The second problem area is the use of empty href in the include pattern. These links are invisible to most people, but not to screen readers, which are often configured to read the link title, especially if there is no text enclosed in the a tag. Again, this means AT users are presented with mysterious content that was intended only for machines, while users of graphical browsers are shielded.

For additional information, see Configuring links in Screen readers, by Joe Clark Mike Davies.


There has been resistance from the microformats community to addressing these conflicts. This is dismaying since one their basic tenets is to give precedence to use "in the wild" and this is how AT products actually behave. There was a big hullaballoo about this in May 2007, but there has been no change since then. This leads me to believe that the microformats folks just do not care about accessibility to the extent that I need to.

If Massachusetts pursues enriching our content, RDFa seems a more likely candidate. We prefer to adopt things that have been created and promulgated by standards bodies: they are more stable, the deliberative process surfaces and resolves problems beforehand, and are the only reliable basis for interoperability.


I had no idea about JAWS' <abbr> policy. Thanks for the heads-up.

The blog post, Configuring links in screen readers wasn't written by Joe Clark, it was written by me on my blog. See the homepage of the site, for example. More importantly, the argument against the anchor-based include pattern is the screenreader testing I did and published the results on Yahoo!s YUI blog, titled Empty links and screenreaders.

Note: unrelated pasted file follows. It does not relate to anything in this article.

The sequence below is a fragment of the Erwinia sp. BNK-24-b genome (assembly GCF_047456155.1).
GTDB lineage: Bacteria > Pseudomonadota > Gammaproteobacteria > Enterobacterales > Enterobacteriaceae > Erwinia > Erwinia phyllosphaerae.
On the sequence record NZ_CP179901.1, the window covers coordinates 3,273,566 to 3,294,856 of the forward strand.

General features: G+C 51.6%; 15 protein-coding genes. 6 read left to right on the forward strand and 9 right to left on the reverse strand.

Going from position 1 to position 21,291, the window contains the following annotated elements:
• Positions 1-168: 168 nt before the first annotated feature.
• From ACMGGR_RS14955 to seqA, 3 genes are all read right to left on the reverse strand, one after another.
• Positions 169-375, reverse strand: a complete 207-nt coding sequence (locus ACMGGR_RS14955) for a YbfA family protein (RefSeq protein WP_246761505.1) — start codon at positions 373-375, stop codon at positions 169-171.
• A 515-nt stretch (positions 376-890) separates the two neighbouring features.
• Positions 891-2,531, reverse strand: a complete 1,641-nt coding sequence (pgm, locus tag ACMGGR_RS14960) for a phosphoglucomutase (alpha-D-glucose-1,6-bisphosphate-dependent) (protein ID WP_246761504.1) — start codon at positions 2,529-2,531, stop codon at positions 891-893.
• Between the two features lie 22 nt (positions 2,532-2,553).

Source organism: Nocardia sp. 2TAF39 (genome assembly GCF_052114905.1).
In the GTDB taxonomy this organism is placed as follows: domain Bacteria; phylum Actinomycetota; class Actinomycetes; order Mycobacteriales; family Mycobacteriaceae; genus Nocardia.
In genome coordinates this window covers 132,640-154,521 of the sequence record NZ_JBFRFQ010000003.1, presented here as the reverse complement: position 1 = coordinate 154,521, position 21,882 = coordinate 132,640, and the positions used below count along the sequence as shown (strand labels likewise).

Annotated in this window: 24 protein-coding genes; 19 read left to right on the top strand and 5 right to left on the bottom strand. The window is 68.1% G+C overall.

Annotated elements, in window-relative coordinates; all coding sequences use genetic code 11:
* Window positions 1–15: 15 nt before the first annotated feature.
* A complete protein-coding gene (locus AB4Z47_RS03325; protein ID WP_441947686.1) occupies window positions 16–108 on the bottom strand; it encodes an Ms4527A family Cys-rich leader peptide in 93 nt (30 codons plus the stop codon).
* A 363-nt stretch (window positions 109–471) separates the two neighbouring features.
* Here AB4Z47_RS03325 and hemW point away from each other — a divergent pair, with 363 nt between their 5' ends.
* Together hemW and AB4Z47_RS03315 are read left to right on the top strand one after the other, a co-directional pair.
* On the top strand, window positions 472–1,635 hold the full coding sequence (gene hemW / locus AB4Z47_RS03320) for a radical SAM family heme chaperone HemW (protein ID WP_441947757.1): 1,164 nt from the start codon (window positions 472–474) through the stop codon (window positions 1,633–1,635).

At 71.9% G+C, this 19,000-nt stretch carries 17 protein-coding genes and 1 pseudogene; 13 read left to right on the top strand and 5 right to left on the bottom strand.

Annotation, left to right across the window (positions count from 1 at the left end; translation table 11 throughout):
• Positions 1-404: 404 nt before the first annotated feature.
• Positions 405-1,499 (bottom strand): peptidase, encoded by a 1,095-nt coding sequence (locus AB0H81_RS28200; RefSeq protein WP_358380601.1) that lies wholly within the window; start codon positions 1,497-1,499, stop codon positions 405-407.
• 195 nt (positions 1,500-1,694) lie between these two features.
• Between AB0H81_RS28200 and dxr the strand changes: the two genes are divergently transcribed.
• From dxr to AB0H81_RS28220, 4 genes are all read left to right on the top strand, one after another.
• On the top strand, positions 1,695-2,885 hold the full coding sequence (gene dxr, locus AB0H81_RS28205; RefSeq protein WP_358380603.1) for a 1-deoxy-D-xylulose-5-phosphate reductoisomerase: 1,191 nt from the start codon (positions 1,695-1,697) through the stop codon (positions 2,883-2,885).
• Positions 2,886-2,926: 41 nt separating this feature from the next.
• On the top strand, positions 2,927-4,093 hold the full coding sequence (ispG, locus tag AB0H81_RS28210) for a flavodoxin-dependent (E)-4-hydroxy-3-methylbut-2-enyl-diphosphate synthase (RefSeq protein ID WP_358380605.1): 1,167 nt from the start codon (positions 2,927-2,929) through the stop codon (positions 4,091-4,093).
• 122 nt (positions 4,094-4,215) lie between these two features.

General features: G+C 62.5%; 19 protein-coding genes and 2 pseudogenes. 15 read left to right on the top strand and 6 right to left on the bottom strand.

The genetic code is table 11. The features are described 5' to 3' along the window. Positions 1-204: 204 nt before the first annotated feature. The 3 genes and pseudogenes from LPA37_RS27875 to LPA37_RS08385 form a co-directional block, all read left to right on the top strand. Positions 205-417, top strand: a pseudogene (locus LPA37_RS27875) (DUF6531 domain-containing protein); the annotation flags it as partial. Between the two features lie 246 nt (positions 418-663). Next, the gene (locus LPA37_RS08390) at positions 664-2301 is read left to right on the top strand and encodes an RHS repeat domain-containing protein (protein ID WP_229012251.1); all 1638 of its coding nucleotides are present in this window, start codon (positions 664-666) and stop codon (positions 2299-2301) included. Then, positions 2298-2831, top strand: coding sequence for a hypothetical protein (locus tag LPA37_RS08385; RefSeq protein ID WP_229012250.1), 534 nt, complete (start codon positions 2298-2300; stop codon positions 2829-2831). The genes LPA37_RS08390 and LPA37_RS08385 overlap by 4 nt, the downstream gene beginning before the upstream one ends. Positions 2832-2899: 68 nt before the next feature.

"This leads me to believe that the microformats folks just do not care about accessibility to the extent that I need to."

The work I did testing how screen readers deal with empty links was as a result of microformat folks approaching me and asking for assistance.

My published findings made its way into the include pattern - this happened a month ago. The criticisms in this blog post about the include pattern are thus out of date.

From that alone, its clear that the microformats community are aware of, and do care about, the accessibility issues.

The issues highlighted here aren't issues with microformats generally. If you have reservations about using the abbr or include patterns, there nothing is compelling you to use them. The use of microformats can be happily embraced without the need to use either pattern.

You say that there have been no changes since May 2007, yet you link to some recent research into the matter by members of the community. Work continues in this area, but as there are no simple answers (as with many issue surrounding accessibility and the truly awful user agents in that space), there are no quick fixes.

A few things:

Your points on the include-pattern are incorrect, or at best out of date. At no time has the include pattern advocated an empty href attribute, it is always a local document reference. Furthermore, since February 12th 2008 the include-pattern has explicitly forbidden the use of hyperlinks without inner-text. This was following the excellent research into the behaviour of empty links in assistive technology that Mike Davies lead (not Joe Clark).